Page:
Giving up smoking

Electronic cigarettes

Electronic cigarettes (also known as e-cigarettes, electronic nicotine delivery systems – ENDS or ‘personal vapourisers’ -PVs) are battery powered atomisers which produce vapour by heating a liquid solution. The liquid solution usually contains nicotine with a mixture of propylene, glycol, glycerin and flavourings. Drawing air through the e-cigarette triggers the heater to create a vapour which is inhaled and exhaled the same way as smoke from conventional cigarettes. Producing nicotine vapour from a solution rather than by burning tobacco means that electronic cigarette vapour is free from some of the toxic chemicals that accompany nicotine in cigarette smoke. In Great Britain, 5.5% of people in 2017 said they currently used an e-cigarette, which equates to approximately 2.8 million adults in the population (Adults smoking habits in the UK 2017- Office for National Statistics). Action on Smoking and Health (ASH) estimates that approximately 1.5 million are ex-smokers while 1.3 million continue to use tobacco alongside their electronic cigarette use (May 2017).
We talked to people who had been using e-cigarettes for different lengths of time ranging from more than five years to two weeks. They all said that they used them to help cut down, or give up, smoking cigarettes (see our section on Motivations to quit).
People also mentioned financial reasons for switching to e-cigarettes. Conventional cigarettes are expensive and people could save money when they changed to e-cigarettes (although clearly not as much as those who stopped altogether – see ‘Money and smoking’). Anthony, who uses a type of e-cigarette that requires pre-filled cartridges rather than liquid re-fillers, said he is vaping the equivalent of twenty cigarettes per day so financially it does not make much difference.
People we talked to liked the fact that they could use e-cigarettes in some places where smoking was banned or discouraged. At work, people had replaced their break time cigarette with vaping.
Vaping does not have the ‘hit’ of smoking a conventional cigarette and some people still smoked cigarettes when they could, at home in the evenings or when with friends who smoked. However, some people were surprised at how easily they had taken to e-cigarettes and how they had cut down on conventional cigarettes. Some clearly saw this as a stepping stone to giving up smoking altogether, seeing electronic cigarettes both as an alternative and a way to gain control over their smoking.
Other people did not have immediate plans to stop and seemed content to replace some, or all, of their cigarettes with vaping. Finding different flavours and trying different types of vaping had contributed to some people’s enjoyment of the substitutes.
Not all electronic cigarettes include nicotine; some simply produce vapour for inhalation, but these do not seem to be as popular. People we talked with have been reducing the nicotine dose and some would like to reached the minimum dose, while others planned to replace nicotine altogether and end up vaping just water.
Among the people we talked with, only Debbie talked to her GP and local pharmacists before starting using e-cigarettes. More commonly, people found information online, or talked to a family member, or friends or colleagues who were already using e-cigarettes.
Recent research shows, “Respondents who reported having used an e-cigarette in their most recent attempt to quit were more likely to report still not smoking than those who used NRT bought over-the-counter or nothing.”**.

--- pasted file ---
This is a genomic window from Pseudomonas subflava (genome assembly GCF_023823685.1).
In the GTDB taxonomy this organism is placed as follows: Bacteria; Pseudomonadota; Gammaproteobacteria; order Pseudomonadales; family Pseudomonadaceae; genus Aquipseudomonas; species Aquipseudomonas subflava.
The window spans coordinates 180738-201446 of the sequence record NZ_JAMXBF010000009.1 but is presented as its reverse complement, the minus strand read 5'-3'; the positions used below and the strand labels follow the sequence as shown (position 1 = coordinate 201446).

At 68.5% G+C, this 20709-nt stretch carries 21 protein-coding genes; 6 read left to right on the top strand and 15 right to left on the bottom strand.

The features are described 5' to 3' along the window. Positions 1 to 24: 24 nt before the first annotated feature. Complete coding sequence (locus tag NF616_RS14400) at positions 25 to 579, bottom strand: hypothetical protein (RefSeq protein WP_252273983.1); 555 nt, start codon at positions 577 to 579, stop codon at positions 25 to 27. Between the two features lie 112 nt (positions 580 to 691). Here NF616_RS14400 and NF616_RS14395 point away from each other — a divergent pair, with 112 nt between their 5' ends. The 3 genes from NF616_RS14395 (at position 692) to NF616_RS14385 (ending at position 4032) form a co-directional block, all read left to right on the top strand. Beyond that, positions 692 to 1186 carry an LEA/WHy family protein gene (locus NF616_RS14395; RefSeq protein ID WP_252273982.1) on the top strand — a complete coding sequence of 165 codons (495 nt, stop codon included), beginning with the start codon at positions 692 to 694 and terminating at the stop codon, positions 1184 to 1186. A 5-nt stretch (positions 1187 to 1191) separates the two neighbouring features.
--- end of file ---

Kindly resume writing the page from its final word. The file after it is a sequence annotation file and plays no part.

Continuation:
Since 2016, e-cigarettes have been classed as medicines by the UK Medicines and Healthcare products Regulatory Agency (MHRA), which mean that e-cigarettes are required to be manufactured to medicinal purity and delivery standards. In other words, they undergo rigorous tests, and are subject to proactive controls on advertising. This move has been widely welcomed by medical experts and officials, as tighter regulation will help control safety and efficacy. Until 2016 e-cigarettes are only covered by general product safety legislation, which meant they could legally be promoted and sold to children, and the ingredients and amount of nicotine contained within each e-cigarette could vary. People we talked with were aware that there is a lack of medical research and reliable information about possible long-term health impacts, although reasoned that e-cigarettes were bound to be less harmful than smoking. Jai and Anthony have used e-cigarettes for quite a while and commented on the health benefits they have noticed since replacing their cigarette smoking with vaping.
 The safety and long-term safety of e-cigarettes is currently a hot topic for researchers. E-cigarettes do contain chemicals and other toxins which are associated with an increase in the risk of developing cardiovascular problems and lung diseases and so should not be promoted as safe/risk free or for use by non-smokers. The World Health Organisation advise against using e-cigarettes indoors or in enclosed spaces, until the exhaled vapour is proven to be not harmful to bystanders although they do recognise that “ Switching from smoking tobacco cigarettes to using e-cigarettes – known as vaping – may reduce user harm, by supporting quitting or acting as a lower risk substitute. However, the degree of harm reduction is uncertain.”***

*Dockrell, M., et al., E-Cigarettes: Prevalence and Attitudes in Great Britain. Nicotine & Tobacco Research, 2013. 15(10): p.1737-1744.
**Brown, J., Beard, E., Kotz, D., Michie, S. and West, R. (2014), Real-world effectiveness of e-cigarettes when used to aid smoking cessation: a cross-sectional population study. Addiction, 109: 1531–1540. doi: 10.1111/add.12623
*** Bulletin of the World Health Organization 2017;95:540-541. 

Last reviewed August 2018.
Last updated August 2018.


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